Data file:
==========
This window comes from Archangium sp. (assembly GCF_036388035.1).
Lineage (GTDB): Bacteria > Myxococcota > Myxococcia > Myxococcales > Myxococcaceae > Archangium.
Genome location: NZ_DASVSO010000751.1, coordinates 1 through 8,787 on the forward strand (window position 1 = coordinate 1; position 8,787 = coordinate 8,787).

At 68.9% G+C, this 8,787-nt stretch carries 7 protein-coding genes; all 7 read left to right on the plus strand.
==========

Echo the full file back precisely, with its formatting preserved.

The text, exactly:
This window comes from Archangium sp. (assembly GCF_036388035.1).
Lineage (GTDB): Bacteria > Myxococcota > Myxococcia > Myxococcales > Myxococcaceae > Archangium.
Genome location: NZ_DASVSO010000751.1, coordinates 1 through 8,787 on the forward strand (window position 1 = coordinate 1; position 8,787 = coordinate 8,787).

At 68.9% G+C, this 8,787-nt stretch carries 7 protein-coding genes; all 7 read left to right on the plus strand.